expend significant time and resources on an issue that may never have to be decided. See In re
Beverly Hills, 695 F.2d at 216-17 (affirming order bifurcating causation issue for jury to decide
first, because the need for “extensive and expensive” proof on other issues “might be mooted by
an adverse finding on the causation issue”).
Plaintiffs propose, as an alternative, that the Court could also allow the jury to issue an
advisory verdict on the issue of profit-based copyright damages to avoid a second trial, citing
Navarro. (Doc. 125, PageID 7521.) In Navarro, there was overlap between evidence to support
claims of actual damages for the defendant’s alleged infringement of her copyrights and the
profit-disgorgement request so as to justify having the jury provide an advisory verdict since the
jury was going to hear the profits-related evidence anyway during the plaintiff’s presentation of
her actual damages case. Navarro, 529 F. Supp. 3d at 754. Here, any actual damages for
Defendants’ alleged copyright infringement and its other remaining claims and the damages it
seeks in connection with those claims are different in nature and scope compared to its copyright
The Court also finds that, in light of the evidence specific to the profit-disgorgement
inquiry, bifurcation also ensures that the jury will not be confused by extraneous evidence that
has no relevance to its task. See RCHFU, 445 F. Supp. 3d at 1341-42 (reserving judicial
determination of equitable issues, including disgorgement, until “after the jury’s resolution of the
legal issues” due to relevance, prejudice, and confusion concerns); Illinois Tool Works, 964 F.
Supp. 2d at 1046 (bifurcating equitable issues from legal issues for trial where the evidence on
the equitable issue “could needlessly confuse the jury and tempt them to improperly decide the
patent infringement claims on the basis of equitable factors”).
The jury may be tasked with hearing and evaluating fact and expert witness testimony
related to the merits of Fisher Enterprises’ copyright infringement claims, including but not
limited to the applicability and impact of the open-source GNU General Public License, as well
as all of the evidence on liability and damages pertaining to Plaintiffs’ surviving non-copyright
claims. Trying the profit-disgorgement issue at the same time as all of these other issues would
necessarily expose the jury to hours of testimony that is not relevant to their deliberations. This
would only serve to confuse the jury and invite it to consider improper evidence in its
Finally, the Court finds that bifurcation will avoid any potential unfair prejudice to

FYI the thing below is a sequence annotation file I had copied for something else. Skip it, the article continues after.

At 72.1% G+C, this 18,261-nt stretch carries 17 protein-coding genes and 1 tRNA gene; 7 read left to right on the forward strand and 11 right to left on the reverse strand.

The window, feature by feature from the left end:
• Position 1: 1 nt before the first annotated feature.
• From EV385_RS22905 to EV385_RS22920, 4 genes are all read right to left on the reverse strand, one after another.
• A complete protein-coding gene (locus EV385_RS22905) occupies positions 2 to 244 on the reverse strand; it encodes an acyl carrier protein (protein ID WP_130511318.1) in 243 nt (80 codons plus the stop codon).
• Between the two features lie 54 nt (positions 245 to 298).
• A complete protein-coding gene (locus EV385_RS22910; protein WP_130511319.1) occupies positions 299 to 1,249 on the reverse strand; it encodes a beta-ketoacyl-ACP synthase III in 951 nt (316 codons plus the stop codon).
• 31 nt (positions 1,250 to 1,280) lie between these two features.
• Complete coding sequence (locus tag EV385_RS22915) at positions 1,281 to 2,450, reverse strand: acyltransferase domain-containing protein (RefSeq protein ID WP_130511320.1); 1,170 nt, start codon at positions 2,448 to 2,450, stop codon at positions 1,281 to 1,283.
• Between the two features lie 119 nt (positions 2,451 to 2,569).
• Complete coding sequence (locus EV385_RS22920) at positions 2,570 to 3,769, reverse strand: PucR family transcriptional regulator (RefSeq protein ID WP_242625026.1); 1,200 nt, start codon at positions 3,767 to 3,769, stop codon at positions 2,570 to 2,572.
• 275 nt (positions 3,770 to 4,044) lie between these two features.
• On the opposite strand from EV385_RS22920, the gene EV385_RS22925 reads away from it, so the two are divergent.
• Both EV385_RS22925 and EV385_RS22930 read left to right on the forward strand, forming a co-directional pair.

Defendants that might be caused by evidence respecting their total revenues and profits being
presented before the jury. Defendants’ total revenues and profits are not relevant to any of the
claims or defenses that the jury would have to decide and permitting Fisher Enterprises to
present evidence of Defendants’ “deep pockets” could contaminate the jury’s evaluation of the
merits of Plaintiffs’ claims. Bifurcation would eliminate this risk. See RCHFU, 445 F. Supp. 3d
at 1341–42 (bifurcating equitable claims from legal ones because “evidence of Marriott’s profits
or net worth” was irrelevant to legal claims and damages and “runs the risk of prejudicing
defendants or confusing the jury”); Illinois Tool Works, 946 F. Supp. 2d at 1046 (bifurcating
equitable issues from legal ones where equity-related evidence “may contaminate [the jury’s]
factual findings on legal issues” relating to patent infringement “which must be made strictly on
the basis of the evidence and the law, without reference to considerations of fairness or equity”).
Because Fisher Enterprises has no right under either the Copyright Act or the Seventh
Amendment for a jury to determine the issue of profit disgorgement for copyright damages, and
Defendants do not consent to try it by jury, the Court GRANTS Defendants’ motion to strike
Fisher Enterprises’ jury demand on that issue. Because it will avoid prejudice and undue
confusion while providing convenience and economy of time, the Court BIFURCATES the
issue of disgorgement of profits for copyright infringement from the rest of the issues to be tried
to the jury, including the merits of Fisher Enterprises’ copyright infringement claims and all
other issues that remain for trial. Should the jury find in Fisher Enterprises’ favor on the merits
of its copyright infringement claims, the profit-disgorgement issue will be decided by the Court
following a separate bench trial.
The case remains set for trial on January 8, 2024. (Doc. 122.)
DONE and ORDERED in Dayton, Ohio, this Monday, November 13, 2023.
s/Thomas M. Rose
THOMAS M. ROSE
UNITED STATES DISTRICT JUDGE